Helmets

Bobby Cox, Bryce Harper and the Braves Philharmonic

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LAKE BUENA VISTA — I’ve done a good job so far today not cheering in the press box. Kris Medlen struck a dude out looking. Evan Gattis just thew out a would-be base stealer. Both of those things are usually worth at least a fist-pump from me when watching a game but I’ve been totally cool today. Yay me.

I did have a fun time wandering around this morning, however. I resisted the urge to go all Chris Farley on my favorite Braves players. I asked Jason Heyward what it was like facing Noah Syndergaard yesterday. He said “rough stuff” but then quickly added “first time I saw him,” so as to suggest it was the unfamiliarity as opposed to the great stuff he throws that was the difference. I spoke with Ryan Doumit about the catching contingent in Atlanta:

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The mix between old guys like Gerald Laird, himself on the one hand and the greener types like Evan Gattis and Christian Bethancourt on the other. For what it’s worth, he thinks Gattis is going to make a great major league catcher based on makeup and all of that.

Alex Wood was fun to talk to as well. We talked about veteran presence, spurred by my question about Tim Hudson being gone and everyone else on the pitching staff being young. His view: what we consider to be a “veteran” for veteran presence purposes these days is very different than most people probably think. It’s about who can give good advice and keep people loose, not about how many miles players have on their odometer. Kris Medlen, Wood said, was only 28, but he’s great for that stuff. There is no sense that the lack of any gray hairs — or in Hudson’s case, no-hairs — is going to be a problem.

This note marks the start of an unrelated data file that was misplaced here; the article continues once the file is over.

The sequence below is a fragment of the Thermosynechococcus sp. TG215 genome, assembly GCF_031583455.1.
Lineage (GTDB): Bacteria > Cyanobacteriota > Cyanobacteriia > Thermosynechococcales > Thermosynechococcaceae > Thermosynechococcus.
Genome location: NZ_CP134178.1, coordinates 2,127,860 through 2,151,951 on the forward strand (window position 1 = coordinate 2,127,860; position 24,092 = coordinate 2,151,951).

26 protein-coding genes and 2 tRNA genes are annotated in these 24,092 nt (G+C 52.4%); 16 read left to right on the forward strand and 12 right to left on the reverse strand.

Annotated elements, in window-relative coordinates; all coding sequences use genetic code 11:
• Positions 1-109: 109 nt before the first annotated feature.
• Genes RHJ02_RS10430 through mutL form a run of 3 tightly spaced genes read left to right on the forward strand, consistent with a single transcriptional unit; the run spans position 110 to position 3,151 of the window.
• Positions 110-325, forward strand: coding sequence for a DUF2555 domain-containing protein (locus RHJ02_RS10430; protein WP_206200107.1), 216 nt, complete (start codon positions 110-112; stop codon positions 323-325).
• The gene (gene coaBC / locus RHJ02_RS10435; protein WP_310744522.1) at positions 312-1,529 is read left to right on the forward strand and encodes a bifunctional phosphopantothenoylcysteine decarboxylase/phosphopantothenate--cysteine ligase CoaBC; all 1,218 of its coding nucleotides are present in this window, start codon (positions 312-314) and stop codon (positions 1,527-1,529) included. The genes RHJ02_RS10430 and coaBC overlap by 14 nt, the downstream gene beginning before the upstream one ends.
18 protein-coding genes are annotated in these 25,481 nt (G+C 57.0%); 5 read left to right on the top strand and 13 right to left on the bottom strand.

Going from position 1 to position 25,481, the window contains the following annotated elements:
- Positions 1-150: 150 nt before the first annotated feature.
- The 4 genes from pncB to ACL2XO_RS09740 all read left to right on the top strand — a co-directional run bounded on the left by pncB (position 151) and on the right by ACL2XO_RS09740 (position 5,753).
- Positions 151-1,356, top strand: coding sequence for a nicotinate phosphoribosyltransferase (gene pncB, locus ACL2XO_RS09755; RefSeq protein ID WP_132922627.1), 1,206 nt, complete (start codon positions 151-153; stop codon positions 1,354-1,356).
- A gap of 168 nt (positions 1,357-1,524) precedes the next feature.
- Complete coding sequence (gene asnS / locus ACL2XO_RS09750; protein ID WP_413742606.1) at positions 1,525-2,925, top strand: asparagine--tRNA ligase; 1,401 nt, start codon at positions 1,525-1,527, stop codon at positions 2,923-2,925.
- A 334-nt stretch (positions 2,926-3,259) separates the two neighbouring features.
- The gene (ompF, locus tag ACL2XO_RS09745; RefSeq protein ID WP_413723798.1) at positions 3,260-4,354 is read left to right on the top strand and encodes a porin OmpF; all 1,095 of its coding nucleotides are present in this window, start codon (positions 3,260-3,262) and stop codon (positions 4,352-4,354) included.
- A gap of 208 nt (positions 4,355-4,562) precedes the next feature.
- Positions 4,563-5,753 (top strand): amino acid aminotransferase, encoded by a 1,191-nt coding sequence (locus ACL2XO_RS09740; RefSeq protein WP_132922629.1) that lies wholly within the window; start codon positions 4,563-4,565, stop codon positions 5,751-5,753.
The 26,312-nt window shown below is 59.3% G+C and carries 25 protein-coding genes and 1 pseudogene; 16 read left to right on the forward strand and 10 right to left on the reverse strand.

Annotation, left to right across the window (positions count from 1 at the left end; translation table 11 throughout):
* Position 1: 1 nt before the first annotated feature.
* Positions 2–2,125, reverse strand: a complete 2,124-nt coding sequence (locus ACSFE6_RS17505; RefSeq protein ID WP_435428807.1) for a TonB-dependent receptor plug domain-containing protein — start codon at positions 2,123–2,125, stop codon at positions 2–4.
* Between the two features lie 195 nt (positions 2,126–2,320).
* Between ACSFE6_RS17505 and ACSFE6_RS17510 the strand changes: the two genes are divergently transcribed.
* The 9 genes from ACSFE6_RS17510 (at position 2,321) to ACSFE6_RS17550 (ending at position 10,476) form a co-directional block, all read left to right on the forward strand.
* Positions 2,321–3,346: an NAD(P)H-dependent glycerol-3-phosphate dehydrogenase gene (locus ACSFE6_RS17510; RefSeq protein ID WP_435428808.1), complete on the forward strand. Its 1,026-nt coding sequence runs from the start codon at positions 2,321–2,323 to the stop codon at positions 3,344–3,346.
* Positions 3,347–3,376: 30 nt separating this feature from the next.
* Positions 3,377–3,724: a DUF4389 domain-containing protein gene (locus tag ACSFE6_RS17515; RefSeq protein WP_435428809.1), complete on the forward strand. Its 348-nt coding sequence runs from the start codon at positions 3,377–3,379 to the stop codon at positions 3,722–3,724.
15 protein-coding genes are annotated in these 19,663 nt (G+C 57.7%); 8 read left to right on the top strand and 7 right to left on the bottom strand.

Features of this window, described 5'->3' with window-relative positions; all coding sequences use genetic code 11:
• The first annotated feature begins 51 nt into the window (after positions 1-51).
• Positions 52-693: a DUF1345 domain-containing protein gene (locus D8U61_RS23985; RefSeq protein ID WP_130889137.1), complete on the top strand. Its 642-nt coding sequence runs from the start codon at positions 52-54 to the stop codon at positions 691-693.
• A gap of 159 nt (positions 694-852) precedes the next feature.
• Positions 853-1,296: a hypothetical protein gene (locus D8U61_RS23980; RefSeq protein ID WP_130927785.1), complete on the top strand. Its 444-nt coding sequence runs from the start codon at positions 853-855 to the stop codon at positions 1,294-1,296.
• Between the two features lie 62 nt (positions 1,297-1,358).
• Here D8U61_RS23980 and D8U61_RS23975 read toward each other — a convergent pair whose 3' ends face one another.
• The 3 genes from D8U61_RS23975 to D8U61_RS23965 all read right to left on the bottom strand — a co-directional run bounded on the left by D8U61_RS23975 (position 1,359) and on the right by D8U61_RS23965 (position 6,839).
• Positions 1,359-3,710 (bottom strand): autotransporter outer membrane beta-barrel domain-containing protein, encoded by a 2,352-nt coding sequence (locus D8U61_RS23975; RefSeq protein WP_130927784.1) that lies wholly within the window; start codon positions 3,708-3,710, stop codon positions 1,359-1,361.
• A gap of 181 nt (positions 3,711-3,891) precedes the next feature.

Onto the field and a cloudy morning of batting practice and infield drills. The equipment bags were few and far between, but someone with the Braves set this up. I assume for my photo-taking benefit:

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And someone put this in the Braves dugout for my benefit too:

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I asked a Braves employee if, hypothetically, someone were to kidnap Fredi Gonzalez whether Bobby Cox here would be pressed into service. He did not answer. He was probably smart not to. Incentives are kind of a pernicious thing sometimes. They help set unfortunate events into action.

My attention was then turned to the field, where the Braves’ shortstops were taking grounders. Watch, and you’ll something you’ll rarely see over the next couple of years. Andrelton Simmons stone-cold dropping a ball: